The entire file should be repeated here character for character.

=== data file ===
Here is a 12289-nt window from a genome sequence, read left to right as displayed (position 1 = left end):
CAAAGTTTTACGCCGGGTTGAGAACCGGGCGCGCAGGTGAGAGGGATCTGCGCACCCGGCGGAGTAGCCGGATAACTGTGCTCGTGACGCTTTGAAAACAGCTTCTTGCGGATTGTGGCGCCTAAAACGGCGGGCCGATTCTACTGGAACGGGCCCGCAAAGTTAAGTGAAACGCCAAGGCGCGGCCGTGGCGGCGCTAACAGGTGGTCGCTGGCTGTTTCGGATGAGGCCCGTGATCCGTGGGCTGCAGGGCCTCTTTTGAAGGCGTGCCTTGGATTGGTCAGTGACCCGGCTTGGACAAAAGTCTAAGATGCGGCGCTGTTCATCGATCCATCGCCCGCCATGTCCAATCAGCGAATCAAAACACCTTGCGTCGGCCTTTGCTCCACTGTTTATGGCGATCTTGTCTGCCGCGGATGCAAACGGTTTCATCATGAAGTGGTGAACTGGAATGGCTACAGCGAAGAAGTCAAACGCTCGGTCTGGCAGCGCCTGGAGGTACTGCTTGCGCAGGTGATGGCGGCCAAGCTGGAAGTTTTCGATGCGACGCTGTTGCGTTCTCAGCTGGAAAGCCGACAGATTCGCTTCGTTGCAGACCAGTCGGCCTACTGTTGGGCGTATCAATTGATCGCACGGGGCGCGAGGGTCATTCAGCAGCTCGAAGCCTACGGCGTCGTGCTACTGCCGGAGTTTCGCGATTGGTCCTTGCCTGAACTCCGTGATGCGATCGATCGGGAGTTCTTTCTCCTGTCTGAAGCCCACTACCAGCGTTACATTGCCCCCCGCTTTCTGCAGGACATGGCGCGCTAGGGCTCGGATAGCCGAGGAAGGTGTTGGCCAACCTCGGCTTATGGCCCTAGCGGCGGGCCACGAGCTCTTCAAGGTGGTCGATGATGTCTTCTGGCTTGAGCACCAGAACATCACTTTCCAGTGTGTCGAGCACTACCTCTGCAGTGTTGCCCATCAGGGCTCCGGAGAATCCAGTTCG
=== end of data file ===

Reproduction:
Here is a 12289-nt window from a genome sequence, read left to right as displayed (position 1 = left end):
CAAAGTTTTACGCCGGGTTGAGAACCGGGCGCGCAGGTGAGAGGGATCTGCGCACCCGGCGGAGTAGCCGGATAACTGTGCTCGTGACGCTTTGAAAACAGCTTCTTGCGGATTGTGGCGCCTAAAACGGCGGGCCGATTCTACTGGAACGGGCCCGCAAAGTTAAGTGAAACGCCAAGGCGCGGCCGTGGCGGCGCTAACAGGTGGTCGCTGGCTGTTTCGGATGAGGCCCGTGATCCGTGGGCTGCAGGGCCTCTTTTGAAGGCGTGCCTTGGATTGGTCAGTGACCCGGCTTGGACAAAAGTCTAAGATGCGGCGCTGTTCATCGATCCATCGCCCGCCATGTCCAATCAGCGAATCAAAACACCTTGCGTCGGCCTTTGCTCCACTGTTTATGGCGATCTTGTCTGCCGCGGATGCAAACGGTTTCATCATGAAGTGGTGAACTGGAATGGCTACAGCGAAGAAGTCAAACGCTCGGTCTGGCAGCGCCTGGAGGTACTGCTTGCGCAGGTGATGGCGGCCAAGCTGGAAGTTTTCGATGCGACGCTGTTGCGTTCTCAGCTGGAAAGCCGACAGATTCGCTTCGTTGCAGACCAGTCGGCCTACTGTTGGGCGTATCAATTGATCGCACGGGGCGCGAGGGTCATTCAGCAGCTCGAAGCCTACGGCGTCGTGCTACTGCCGGAGTTTCGCGATTGGTCCTTGCCTGAACTCCGTGATGCGATCGATCGGGAGTTCTTTCTCCTGTCTGAAGCCCACTACCAGCGTTACATTGCCCCCCGCTTTCTGCAGGACATGGCGCGCTAGGGCTCGGATAGCCGAGGAAGGTGTTGGCCAACCTCGGCTTATGGCCCTAGCGGCGGGCCACGAGCTCTTCAAGGTGGTCGATGATGTCTTCTGGCTTGAGCACCAGAACATCACTTTCCAGTGTGTCGAGCACTACCTCTGCAGTGTTGCCCATCAGGGCTCCGGAGAATCCAGTTCG